Over the past four decades technology has seeped into consumers daily routines: it started with home PCs and laptops, then evolved to phones, and now watches and smart home displays and speakers are taking center stage. Continuing advances in AI, wireless speeds & connectivity, plus a growing demand for companies to display transparency, sustainability, and social concerns have led retailers to research and invest in frictionless purchasing solutions. Meanwhile, hassle-free return policies are the rule given the shift to e-commerce and social shopping. The most forward-thinking retailers will blend those experiences into their physical store locations to create an omnichannel experience.
2019 Retail Trends Report
A recent 2019 Retail Trends Report published by G2 Crowd emphasized that e-commerce, online shopping in general, and an omnichannel strategy is the best approach for all retailers, especially traditional mom + pop shops and brick + mortar stores. Even though many of these retailers tend to be regional and are located in rural areas, they also need to research creating an online presence if they haven’t already done so—apparently 46% of American SMB retailers have not.
More than half of Americans are shopping online
Quick Facts from the report:
- 51% of Americans prefer to shop online
- Millennials & Gen X are spending an average of 50% more time shopping online than Baby Boomers
- 23% yoy e-commerce growth rate
- 46% of American small businesses do not have a website
E-shopping increases by generation
G2 Crowd is predicting that over the next two years, the margin between e-commerce sales and in-store sales will increase by at least 5%.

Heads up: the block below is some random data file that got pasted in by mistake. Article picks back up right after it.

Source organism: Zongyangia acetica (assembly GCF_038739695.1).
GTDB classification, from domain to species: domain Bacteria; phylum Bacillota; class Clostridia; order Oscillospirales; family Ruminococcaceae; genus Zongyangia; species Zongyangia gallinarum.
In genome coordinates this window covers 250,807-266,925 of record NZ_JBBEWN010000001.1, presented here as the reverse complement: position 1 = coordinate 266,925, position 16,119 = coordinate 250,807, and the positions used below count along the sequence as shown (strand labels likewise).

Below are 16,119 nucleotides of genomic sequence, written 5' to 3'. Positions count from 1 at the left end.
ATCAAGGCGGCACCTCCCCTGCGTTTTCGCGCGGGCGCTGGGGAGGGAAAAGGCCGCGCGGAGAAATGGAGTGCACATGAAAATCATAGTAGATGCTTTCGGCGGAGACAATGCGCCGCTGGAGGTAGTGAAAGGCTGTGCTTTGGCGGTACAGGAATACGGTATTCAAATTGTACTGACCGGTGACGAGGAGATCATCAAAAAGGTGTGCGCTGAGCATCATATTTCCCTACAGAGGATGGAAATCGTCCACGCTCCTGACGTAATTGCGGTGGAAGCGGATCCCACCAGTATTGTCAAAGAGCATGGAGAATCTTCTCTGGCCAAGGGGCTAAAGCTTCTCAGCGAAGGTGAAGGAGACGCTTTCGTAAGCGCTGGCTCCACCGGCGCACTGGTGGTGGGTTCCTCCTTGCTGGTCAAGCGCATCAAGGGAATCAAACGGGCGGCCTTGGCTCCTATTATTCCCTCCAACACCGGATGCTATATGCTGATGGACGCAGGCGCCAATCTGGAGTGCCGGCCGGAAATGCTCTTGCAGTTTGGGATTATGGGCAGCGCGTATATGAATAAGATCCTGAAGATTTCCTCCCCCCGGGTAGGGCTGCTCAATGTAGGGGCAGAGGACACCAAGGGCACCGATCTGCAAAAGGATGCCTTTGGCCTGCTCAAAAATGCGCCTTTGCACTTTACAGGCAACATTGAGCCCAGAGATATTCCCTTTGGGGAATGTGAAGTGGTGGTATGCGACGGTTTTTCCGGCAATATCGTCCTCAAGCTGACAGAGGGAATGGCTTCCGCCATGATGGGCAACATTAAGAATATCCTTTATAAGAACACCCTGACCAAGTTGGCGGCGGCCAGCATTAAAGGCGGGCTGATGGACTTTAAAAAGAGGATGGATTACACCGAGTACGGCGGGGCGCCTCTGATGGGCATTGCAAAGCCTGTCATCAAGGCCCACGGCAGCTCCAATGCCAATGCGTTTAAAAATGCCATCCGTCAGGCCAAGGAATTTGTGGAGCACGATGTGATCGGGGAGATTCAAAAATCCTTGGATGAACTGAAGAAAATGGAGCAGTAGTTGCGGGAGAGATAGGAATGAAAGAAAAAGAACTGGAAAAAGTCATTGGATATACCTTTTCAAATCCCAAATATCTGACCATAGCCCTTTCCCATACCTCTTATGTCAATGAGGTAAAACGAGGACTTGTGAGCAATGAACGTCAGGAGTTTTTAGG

Omnichannel retail strategies
Even with the increase in online shopping, the need for brick + mortar retail will most likely never go away. Retailers with a B+M presence—and who adopt an omnichannel approach—will benefit the most over the coming years. For smaller retailers in rural areas, the best way to start creating an online presence is through social channels (Facebook, Instagram, Twitter, Pinterest) and by creating an online store (which is becoming easier and easier through new platforms & payment services). Many retailers use an omnichannel approach to allow consumers to purchase online, but to pick up in-store, or to purchase in-store but have the item shipped home; this methodology should also extend to a retailer’s returns policy: buy online, but return in-store or vice versa.
It’s no secret that we are living in an online, always-connected world where more and more people are making online purchases through their phones and home displays. Retailers who don’t want to get left behind need to create an online presence and adopt an omnichannel approach for both in-store and online sales.